The late Peter Ostroushko became famous as a regular on Garrison Keillor’s Prairie Home Companion, the nationally broadcast radio show. Pianist Gregg Inhofer’s jazz fusion band, This Oneness, toured with country-pop singer Olivia Newton-John for two years, during the time she achieved stardom. Bassist Billy Peterson eventually recorded with Steve Miller and Ben Sidran. (He also became a national champion speed-skater at age 30.) But the other Minnesotans on Blood On The Tracks never got near even the proximity of fame or fortune. And Chris Weber’s guitar shop was driven out of business after a Guitar Center opened in Minneapolis.
In the end, the reason for the musicians’ continued anonymity concerning Blood on the Tracks was no real mystery. The New York session guys got credit on the original LP because the cover for a first run was already printed. There was a promise to change the credit listing with a second pressing, but to quote a Dylan song, “nothing was delivered.” Why? In the end, it was simple: only Dylan could’ve asked Columbia to change the credits, but he evidently didn’t care. The NYC guys, even the fired ones, received gold record plaques and even some residual payments. “We did not sign W2s, we did not sign releases,” explained Inhofer. In 2018, Columbia/Sony released a six-disc box-set containing all the remaining recorded takes of Blood. Finally, and officially, the identities of the mysterious Minnesota musicians were revealed. The box-set includes none of the Minnesota outtakes, because they all had been erased: a reflection of Dylan’s fear of bootleggers.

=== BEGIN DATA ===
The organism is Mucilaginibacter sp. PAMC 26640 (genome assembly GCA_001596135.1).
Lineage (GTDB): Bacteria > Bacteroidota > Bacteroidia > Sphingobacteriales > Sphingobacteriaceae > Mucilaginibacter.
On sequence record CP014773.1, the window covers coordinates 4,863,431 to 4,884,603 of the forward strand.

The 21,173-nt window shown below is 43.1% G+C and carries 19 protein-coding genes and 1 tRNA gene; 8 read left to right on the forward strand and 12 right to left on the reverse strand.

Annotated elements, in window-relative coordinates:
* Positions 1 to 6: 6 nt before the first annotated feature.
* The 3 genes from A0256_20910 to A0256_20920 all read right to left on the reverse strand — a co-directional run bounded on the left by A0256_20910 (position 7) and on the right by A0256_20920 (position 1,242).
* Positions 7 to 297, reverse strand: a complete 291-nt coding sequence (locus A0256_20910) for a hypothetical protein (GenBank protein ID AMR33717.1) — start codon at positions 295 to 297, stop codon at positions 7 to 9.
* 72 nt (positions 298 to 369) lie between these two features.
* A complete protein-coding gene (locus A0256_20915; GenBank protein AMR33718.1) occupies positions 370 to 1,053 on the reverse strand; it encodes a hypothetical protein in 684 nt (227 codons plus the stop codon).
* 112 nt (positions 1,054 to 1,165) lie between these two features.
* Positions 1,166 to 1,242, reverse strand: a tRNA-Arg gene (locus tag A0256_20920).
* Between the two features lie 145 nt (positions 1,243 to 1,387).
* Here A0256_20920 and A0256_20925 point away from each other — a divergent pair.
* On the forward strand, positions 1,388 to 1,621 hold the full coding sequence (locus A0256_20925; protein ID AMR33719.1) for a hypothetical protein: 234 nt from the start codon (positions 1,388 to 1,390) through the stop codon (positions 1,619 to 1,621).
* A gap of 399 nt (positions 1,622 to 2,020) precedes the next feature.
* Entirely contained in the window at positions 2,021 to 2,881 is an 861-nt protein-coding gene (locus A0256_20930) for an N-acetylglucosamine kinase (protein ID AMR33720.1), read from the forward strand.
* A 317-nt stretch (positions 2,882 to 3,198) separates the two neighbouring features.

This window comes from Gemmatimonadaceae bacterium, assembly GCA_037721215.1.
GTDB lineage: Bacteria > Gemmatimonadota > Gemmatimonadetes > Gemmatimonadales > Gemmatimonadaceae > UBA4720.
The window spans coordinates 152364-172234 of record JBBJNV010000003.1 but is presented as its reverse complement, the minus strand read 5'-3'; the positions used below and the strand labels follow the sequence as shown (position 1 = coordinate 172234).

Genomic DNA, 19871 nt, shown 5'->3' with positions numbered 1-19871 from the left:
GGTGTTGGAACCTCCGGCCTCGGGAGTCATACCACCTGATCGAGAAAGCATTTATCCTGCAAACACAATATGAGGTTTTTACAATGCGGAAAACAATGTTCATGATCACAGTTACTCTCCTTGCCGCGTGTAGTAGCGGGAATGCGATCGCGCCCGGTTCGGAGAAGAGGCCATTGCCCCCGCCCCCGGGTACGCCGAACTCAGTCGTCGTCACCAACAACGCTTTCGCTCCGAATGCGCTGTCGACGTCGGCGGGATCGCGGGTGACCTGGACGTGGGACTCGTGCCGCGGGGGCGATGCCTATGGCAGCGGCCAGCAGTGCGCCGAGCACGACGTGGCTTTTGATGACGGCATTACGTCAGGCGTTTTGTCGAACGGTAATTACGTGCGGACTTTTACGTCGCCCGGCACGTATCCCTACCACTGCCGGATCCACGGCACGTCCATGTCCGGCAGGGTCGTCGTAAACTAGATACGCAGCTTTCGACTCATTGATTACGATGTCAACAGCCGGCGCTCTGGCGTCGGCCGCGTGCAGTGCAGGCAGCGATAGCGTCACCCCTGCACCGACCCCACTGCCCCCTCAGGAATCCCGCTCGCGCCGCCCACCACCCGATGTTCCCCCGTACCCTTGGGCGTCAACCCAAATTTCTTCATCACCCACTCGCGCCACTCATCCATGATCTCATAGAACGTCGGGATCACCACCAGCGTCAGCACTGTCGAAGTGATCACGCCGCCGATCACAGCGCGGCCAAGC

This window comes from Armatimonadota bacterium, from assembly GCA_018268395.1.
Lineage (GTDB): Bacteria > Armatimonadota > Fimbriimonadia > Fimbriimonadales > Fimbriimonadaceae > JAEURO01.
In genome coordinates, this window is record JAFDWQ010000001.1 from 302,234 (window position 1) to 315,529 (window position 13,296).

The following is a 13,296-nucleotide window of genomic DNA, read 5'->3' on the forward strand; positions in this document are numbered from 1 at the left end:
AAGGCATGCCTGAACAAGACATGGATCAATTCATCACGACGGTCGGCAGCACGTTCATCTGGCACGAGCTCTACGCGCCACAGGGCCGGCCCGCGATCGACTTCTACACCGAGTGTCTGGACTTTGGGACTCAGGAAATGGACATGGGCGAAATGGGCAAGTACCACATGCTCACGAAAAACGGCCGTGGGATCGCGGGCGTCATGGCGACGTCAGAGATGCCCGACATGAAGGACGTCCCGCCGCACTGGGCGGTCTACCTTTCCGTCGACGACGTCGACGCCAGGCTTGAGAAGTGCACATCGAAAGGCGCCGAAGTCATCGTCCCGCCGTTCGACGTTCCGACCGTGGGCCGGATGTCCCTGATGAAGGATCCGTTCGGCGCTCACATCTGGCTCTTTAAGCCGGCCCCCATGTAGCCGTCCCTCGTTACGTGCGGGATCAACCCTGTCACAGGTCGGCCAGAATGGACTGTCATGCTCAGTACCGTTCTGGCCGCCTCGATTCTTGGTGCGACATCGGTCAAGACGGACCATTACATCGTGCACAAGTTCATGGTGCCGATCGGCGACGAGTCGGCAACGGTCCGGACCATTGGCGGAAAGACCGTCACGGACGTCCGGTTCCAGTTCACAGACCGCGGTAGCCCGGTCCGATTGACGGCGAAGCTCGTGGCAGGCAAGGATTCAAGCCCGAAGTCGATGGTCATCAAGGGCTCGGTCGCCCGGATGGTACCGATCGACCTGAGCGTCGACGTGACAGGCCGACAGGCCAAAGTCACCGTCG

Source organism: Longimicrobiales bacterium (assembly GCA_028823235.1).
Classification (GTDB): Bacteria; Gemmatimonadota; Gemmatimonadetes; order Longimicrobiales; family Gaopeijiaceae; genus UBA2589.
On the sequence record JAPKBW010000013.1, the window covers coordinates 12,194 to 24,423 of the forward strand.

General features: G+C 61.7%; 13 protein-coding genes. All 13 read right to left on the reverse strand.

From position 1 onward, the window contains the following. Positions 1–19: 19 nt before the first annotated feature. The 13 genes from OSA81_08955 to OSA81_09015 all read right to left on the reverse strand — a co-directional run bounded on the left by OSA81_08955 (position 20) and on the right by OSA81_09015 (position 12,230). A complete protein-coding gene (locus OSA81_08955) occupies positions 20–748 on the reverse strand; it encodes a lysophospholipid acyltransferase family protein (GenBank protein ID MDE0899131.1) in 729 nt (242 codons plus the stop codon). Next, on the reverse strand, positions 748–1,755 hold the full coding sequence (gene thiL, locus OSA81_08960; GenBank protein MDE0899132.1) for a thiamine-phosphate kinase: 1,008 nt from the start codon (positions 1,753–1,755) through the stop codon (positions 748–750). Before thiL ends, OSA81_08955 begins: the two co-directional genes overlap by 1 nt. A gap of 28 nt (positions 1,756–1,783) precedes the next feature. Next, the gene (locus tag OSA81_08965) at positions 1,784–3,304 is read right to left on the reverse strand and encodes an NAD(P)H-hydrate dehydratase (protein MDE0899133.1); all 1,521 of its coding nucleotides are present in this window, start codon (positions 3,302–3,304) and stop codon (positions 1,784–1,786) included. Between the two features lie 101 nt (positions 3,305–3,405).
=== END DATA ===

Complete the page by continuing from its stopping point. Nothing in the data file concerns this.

Over the years an elitist attitude surfaced among Dylan fanatics that the Minnesota sessions were bland and the (bootlegged) New York sessions were the real deal. When I recently listened to the spare NYC versions of Blood On The Tracks I found them a revelation: Dylan’s vocal delivery has never sounded as direct, honest, and unadorned. It is as if Dylan the theatrical performer gave way to Dylan the private, soulful composer. But it is also true that the three upbeat songs recorded in Minneapolis — powered by Berg’s drums — are far more effective. “Blood on the Tracks” is the hit Dylan had been dreaming of. “Lily, Rosemary and the Jack of Hearts” takes a doleful, quirky story-song and turns it into a helium-propelled cinema-like gambol, a merry-go-round of a romp, with Berg’s drums getting faster with nearly every verse. And the ruminative, bitter “Idiot Wind” is also miraculously improved. Dylan’s scathing vocals are of hurricane force here. It’s among Dylan’s finest vocal dramatics, equal to his work from his 1965 vocal peak. Some of the song’s weakest lines are turned into howlingly affecting ones because Dylan can be heard in all his vocal “raging glory.” Perhaps he knew the lines needed saving? If the NY tracks were released in 1975 the album would’ve caused a stir, and most likely have been loved by both critics and old fans. But it would not have created new Dylan fans, which the Minnesota/New York combination surely did.
In recent years, the Minnesota crew have put on Blood on the Tracks reunion shows, even adding New York banjoist Eric Weissberg. Drummer Bill Berg has traveled to some. At a recent recording session with Judy Collins a bassist admitted to Berg that he’d never recorded with drummers before and hoped it would work. “We’re going to make it work,” Berg replied. “We’re going to listen to each other.” It was a lesson learned at many a session, among them, the one nearly 50 years ago with Bob Dylan.
Daniel Gewertz has been influenced by the people he has interviewed for newspapers and radio, including jazz artists Ray Charles, Sonny Rollins, Artie Shaw, Dizzy Gillespie, Jay McShann, Gil Evans, Dave Brubeck, Keith Jarrett, Steve Swallow, J.J. Johnson and Milt Jackson; roots musicians B.B. King, Bill Monroe, Brownie McGhee, Vassar Clements, Phil Everly, Roger Miller, Carl Perkins and Bo Diddley; folkies Libba Cotton, Joan Baez, Pete Seeger, Leonard Cohen, Rambling Jack Elliot, Judy Collins, Roger McGuinn, Steve Goodman and John Prine; classic popsters Tony Bennett, Mel Torme, Eartha Kitt and Pearl Bailey; and film/theater artists Louie Malle, Edward Albee, Jeremy Irons, Glenn Close, Susan Anspach, Yul Brynner, Michael Douglas, Diahann Carroll, Jewel, Jack Klugman and John Sayles. Daniel’s first live interview, at age 16, was with Art Garfunkel in 1966.